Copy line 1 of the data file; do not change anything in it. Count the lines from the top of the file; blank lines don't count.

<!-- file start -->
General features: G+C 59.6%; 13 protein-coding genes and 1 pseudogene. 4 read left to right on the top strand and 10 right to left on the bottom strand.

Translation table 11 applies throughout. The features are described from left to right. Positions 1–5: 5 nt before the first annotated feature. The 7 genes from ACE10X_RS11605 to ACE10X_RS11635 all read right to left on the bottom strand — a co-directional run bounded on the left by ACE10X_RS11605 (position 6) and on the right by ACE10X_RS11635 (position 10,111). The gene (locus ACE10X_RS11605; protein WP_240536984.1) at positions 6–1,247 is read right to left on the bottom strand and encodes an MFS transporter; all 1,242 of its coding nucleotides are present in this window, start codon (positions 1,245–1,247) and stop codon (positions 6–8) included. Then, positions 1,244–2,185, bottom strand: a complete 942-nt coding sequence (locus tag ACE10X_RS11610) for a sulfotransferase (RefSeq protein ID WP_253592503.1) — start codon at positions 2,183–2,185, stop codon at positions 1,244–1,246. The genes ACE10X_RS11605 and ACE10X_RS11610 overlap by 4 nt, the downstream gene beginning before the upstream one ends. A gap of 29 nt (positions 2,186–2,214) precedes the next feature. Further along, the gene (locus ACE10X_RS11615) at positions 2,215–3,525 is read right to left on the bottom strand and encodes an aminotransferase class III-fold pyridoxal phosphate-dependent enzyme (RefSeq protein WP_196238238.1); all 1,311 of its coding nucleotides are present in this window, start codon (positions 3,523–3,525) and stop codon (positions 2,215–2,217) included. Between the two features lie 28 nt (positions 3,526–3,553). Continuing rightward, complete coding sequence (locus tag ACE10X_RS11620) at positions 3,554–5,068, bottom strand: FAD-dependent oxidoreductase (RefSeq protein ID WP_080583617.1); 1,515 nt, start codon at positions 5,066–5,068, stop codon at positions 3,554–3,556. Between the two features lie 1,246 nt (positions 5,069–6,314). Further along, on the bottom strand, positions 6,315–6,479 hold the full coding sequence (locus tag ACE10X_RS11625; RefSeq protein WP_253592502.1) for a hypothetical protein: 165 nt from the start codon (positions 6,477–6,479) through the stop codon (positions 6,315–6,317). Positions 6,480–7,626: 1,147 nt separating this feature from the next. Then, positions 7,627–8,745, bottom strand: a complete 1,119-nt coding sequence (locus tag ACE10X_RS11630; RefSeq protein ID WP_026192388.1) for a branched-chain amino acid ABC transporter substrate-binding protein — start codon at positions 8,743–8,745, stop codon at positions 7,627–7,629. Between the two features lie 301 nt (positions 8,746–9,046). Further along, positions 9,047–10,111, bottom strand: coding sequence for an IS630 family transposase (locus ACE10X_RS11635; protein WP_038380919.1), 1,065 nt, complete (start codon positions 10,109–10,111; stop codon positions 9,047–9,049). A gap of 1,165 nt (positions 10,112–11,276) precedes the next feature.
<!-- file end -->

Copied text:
General features: G+C 59.6%; 13 protein-coding genes and 1 pseudogene. 4 read left to right on the top strand and 10 right to left on the bottom strand.